Doyenne of the locavore movement, defender of the schoolyard organic garden and quintessential Berkeleyite Alice Waters spoke at the L.A. Times Festival of Books yesterday morning. A crowd of nearly a thousand gathered to watch her present, completely extemporaneously, a series of demonstrations on simple food that came from the Hollywood farmers' market an hour earlier, meant to underline the point in her new book, In the Green Kitchen: Techniques to Learn By Heart.
Her sous-chef made fava bean dip, which is a breakfast
staple in the Levant, and a fantastic-looking aïoli in what seemed like
no time whatsoever; Alice whipped together a vinaigrette with a shocking
amount of vinegar (she and I are alike in our love of vinegar) and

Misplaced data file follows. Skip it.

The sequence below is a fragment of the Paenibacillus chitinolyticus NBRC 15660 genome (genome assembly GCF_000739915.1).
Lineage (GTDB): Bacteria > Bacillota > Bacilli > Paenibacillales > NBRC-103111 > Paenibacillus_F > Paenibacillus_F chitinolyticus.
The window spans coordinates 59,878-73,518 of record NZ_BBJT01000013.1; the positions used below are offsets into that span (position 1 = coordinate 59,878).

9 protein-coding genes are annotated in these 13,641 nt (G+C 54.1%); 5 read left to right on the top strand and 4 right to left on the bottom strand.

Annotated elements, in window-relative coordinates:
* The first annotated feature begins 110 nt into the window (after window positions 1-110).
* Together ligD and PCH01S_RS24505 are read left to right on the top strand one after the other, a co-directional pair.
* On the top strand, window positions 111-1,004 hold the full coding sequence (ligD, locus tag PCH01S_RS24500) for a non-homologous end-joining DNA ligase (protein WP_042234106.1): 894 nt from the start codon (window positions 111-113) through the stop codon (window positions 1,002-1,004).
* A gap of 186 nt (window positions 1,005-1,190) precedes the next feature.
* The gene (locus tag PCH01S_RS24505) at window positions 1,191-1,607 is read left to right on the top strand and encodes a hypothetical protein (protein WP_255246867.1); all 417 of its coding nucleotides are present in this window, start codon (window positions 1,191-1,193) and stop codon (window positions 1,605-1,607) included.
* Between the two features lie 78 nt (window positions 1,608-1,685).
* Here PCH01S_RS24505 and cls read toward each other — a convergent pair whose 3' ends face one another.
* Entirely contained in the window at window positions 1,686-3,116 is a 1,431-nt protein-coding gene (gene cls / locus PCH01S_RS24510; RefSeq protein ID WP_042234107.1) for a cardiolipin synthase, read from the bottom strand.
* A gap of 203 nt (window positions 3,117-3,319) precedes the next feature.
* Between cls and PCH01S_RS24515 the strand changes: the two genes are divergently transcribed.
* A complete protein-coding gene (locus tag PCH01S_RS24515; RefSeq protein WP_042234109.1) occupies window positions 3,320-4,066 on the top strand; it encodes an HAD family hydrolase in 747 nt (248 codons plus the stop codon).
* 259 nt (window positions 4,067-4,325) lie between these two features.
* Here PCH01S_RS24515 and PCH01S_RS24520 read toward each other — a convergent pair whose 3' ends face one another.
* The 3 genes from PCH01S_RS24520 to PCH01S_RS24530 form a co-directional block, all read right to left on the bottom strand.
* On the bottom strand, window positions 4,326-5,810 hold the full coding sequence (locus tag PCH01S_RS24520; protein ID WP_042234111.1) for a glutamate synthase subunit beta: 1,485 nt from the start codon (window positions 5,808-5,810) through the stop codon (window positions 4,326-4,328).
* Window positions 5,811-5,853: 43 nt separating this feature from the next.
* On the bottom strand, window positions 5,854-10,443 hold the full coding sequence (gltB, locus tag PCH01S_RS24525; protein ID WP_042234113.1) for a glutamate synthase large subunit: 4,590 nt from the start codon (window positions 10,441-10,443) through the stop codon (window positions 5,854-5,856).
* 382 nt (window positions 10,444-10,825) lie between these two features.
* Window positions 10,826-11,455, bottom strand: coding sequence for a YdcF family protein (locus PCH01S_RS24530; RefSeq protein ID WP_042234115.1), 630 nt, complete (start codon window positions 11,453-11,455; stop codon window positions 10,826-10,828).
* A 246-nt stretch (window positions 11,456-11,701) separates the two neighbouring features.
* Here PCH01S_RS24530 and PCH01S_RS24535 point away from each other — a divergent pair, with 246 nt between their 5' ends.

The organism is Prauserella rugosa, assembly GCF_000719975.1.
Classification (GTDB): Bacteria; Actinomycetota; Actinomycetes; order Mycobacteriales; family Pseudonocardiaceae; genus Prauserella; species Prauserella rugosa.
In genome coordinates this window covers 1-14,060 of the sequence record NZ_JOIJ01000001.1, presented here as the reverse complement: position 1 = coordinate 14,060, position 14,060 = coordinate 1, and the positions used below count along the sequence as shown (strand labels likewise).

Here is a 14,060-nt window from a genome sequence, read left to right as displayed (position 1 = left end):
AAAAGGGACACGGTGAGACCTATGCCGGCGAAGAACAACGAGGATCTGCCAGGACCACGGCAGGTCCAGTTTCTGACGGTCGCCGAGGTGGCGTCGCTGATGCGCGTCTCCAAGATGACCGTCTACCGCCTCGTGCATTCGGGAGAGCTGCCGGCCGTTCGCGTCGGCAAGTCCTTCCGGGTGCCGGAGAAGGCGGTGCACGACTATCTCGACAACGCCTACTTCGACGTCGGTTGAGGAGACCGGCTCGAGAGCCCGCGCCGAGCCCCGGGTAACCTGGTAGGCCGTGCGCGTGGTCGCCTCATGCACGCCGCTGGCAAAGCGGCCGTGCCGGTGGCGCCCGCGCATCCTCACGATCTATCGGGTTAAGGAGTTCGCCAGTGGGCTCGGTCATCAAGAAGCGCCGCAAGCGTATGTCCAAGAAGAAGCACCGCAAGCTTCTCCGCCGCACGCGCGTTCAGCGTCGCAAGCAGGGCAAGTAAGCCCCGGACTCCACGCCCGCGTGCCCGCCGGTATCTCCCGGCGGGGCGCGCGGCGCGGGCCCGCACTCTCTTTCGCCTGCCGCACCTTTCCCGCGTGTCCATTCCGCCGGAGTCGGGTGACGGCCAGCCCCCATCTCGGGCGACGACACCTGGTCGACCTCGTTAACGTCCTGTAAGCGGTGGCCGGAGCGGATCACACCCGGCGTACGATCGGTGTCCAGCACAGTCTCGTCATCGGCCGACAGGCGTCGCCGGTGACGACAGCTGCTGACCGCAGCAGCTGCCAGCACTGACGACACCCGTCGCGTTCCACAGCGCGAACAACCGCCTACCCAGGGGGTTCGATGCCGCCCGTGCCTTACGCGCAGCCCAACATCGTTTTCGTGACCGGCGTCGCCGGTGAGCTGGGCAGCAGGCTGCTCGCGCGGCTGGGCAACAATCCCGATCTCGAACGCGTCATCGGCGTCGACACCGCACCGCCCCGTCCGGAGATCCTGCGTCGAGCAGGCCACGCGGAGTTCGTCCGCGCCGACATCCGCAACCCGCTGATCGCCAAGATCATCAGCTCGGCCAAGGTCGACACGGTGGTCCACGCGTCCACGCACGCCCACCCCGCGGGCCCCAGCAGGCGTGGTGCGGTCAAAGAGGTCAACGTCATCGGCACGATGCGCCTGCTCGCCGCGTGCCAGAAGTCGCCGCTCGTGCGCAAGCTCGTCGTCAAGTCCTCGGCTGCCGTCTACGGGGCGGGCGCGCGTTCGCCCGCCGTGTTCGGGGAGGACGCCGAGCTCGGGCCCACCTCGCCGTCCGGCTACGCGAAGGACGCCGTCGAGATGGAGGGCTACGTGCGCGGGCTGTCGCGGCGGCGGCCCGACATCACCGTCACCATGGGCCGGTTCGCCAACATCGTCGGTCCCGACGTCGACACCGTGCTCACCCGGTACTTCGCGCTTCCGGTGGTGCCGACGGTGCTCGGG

tossed it into a salad with her hands.
The questions for her were, frankly, depressing; three in a row were a
depressing clash of reality vs. Alice Waters about how to store food in
the refrigerator when the entire point of her presentation was about
keeping the vitality of vegetables by using them as quickly as possible.
Regardless of the validity of her point, the juxtaposition with the
audience questions was nearly painful.
This year's Festival of Books was, frankly, weaker than most for food
lovers. Few cookbooks were sold, few cookbook-centric stores were
represented and few chefs spoke. The restaurant selection was dismal; there's nothing quite like watching Alice Waters have her way with
unbelievably high-quality vegetables on stage and then being presented
with lunch choices like Carl's Jr., California Pizza Kitchen and Panda